John A. Broadus, professor at the (temporarily shuttered) Southern Baptist Theological Seminary in Greenville, South Carolina is now serving as a chaplain in Gen. Robert E. Lee’s Army of Northern Virginia.
Today Broadus makes note of spiritual developments in the army, providing a glimpse into the intricacies of the revival atmosphere that increasingly impacts the life of many Confederate soldiers.
BEAUMONT, NEAR GORDONSVILLE, VA., Saturday, Sept. 12, 1863:
Thursday afternoon, by arrangement made at Gordonsville, went to (Lt Col. Hillary) Jones’ battalion, and preached. Charley [Sinclair] looks very cheerful, and, as is meet, a little stuck up at being a man and a soldier. Col. Jones, who has recently become a communicant, assured me that a better company for a lad to enter could not be found than Camngton’s, and I took it on me to solicit in Charley’s behalf the friendly notice of Capt. Carrington himself. . .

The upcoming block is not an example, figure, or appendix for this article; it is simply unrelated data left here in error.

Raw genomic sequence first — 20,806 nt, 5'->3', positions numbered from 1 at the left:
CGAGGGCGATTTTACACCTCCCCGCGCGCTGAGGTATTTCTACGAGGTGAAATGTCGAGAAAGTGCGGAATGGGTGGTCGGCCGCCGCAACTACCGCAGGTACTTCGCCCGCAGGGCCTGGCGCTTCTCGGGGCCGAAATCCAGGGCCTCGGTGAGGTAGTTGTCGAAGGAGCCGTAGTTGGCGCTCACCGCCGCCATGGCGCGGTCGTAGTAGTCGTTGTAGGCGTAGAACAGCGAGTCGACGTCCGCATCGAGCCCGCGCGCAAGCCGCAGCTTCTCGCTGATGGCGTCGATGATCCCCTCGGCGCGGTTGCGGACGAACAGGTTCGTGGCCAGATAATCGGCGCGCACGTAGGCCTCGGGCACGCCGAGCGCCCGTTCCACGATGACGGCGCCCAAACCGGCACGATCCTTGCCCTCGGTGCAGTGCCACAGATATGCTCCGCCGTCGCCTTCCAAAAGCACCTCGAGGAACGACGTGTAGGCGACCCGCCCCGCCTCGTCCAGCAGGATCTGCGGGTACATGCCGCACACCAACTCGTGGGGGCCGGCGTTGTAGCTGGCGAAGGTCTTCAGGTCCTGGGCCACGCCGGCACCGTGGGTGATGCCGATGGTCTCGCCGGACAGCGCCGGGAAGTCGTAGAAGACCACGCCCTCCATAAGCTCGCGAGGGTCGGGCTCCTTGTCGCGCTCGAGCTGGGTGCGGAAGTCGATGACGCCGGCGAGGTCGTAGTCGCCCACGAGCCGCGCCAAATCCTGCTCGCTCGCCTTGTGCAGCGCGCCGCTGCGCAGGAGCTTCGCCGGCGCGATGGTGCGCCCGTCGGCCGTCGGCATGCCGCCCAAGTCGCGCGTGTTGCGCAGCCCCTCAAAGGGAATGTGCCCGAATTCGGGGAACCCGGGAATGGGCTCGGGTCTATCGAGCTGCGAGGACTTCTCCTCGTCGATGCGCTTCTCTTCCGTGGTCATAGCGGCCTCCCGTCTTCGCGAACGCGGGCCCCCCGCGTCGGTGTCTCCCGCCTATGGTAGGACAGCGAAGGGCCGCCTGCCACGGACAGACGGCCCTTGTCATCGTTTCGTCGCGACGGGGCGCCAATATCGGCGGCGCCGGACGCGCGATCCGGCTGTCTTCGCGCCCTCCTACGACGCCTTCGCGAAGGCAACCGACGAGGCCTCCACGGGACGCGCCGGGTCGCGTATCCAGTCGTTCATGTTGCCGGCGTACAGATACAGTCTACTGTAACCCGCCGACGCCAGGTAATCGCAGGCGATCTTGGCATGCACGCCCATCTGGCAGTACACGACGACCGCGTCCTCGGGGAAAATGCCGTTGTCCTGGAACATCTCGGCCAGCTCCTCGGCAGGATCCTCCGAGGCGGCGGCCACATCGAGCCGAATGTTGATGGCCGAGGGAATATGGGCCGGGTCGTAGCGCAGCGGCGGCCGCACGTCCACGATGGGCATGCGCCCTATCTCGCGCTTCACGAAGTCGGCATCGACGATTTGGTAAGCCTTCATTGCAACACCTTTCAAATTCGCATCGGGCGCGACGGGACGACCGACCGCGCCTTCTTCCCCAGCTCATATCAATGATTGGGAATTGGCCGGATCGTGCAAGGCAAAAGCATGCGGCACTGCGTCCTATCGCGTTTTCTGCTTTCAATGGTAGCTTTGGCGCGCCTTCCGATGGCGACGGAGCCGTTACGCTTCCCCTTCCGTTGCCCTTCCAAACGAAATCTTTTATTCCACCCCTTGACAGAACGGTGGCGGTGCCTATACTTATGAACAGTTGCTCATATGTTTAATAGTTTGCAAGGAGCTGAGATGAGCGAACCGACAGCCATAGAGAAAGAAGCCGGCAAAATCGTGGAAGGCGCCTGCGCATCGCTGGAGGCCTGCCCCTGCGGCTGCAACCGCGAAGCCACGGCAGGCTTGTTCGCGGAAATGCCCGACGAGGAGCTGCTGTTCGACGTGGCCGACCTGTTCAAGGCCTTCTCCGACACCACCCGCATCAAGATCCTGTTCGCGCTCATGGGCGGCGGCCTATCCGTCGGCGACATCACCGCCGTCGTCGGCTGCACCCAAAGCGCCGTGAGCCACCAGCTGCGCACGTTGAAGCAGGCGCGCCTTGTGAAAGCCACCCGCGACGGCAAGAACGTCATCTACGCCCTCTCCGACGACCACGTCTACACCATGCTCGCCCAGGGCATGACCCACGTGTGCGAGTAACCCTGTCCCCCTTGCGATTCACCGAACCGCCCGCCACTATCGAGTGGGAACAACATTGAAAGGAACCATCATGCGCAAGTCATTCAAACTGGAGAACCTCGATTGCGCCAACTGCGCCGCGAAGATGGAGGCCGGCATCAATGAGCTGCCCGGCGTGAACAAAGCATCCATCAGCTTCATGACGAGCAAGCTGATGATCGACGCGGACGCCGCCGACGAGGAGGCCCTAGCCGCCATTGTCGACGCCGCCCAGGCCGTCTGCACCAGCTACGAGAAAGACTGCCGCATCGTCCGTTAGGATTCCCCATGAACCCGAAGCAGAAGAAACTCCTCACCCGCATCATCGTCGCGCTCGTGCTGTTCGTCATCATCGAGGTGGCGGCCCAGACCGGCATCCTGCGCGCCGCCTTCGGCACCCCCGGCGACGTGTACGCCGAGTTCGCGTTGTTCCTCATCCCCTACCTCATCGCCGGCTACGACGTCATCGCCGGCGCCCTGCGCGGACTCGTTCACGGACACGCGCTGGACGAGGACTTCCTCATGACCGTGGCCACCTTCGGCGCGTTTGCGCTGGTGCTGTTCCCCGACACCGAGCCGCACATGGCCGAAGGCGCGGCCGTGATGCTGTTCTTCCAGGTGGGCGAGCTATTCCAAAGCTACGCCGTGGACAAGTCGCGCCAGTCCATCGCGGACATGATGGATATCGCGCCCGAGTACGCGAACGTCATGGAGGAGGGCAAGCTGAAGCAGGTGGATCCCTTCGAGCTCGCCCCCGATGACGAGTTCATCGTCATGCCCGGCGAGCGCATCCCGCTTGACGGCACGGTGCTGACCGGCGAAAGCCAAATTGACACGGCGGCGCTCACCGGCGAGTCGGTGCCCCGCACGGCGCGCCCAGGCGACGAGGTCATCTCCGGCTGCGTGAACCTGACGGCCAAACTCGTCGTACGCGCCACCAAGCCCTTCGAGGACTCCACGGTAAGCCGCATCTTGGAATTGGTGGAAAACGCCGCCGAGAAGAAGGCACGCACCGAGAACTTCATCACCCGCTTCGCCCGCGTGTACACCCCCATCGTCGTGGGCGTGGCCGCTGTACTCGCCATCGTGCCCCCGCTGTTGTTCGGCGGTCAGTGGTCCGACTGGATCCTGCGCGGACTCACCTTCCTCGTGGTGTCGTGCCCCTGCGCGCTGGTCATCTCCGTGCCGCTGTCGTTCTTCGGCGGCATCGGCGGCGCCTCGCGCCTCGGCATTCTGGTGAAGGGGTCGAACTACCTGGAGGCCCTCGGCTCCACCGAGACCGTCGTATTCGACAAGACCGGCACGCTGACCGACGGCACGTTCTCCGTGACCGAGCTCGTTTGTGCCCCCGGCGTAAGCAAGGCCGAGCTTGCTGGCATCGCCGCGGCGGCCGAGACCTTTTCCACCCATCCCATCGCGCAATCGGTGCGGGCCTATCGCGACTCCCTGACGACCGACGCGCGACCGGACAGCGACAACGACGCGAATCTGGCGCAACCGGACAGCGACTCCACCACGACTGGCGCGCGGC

Yesterday morning I went to Blue Run and preached to Col. (John Thompson) Brown’s Battery. Much interest there. Dr. J. R. Bagby, our former student, has been holding prayer meetings, and several have professed conversion. Many wept during the sermon, and not at allusions to home, but to their sins, and God’s great mercy. . . Gilmer is dreadfully opposed to inviting men forward to prayer, etc., though Lacy, Hoge, and most of the Presbyterians, do it just like the rest of us …
Southern Baptist Theological Seminary reopens after the war and Broadus returns to teaching duties. In 1889 he is appointed as the second president of the seminary, serving for six years.
Sources: Archibald T. Robertson, Life and Letters of John Albert Broadus, Philadelphia: American Baptist Publication Society, 1910, pp. 207-208 (link); image (link); see William Mueller, A History of Southern Baptist Theological Seminary, Nashville, TN: Broadman, 1959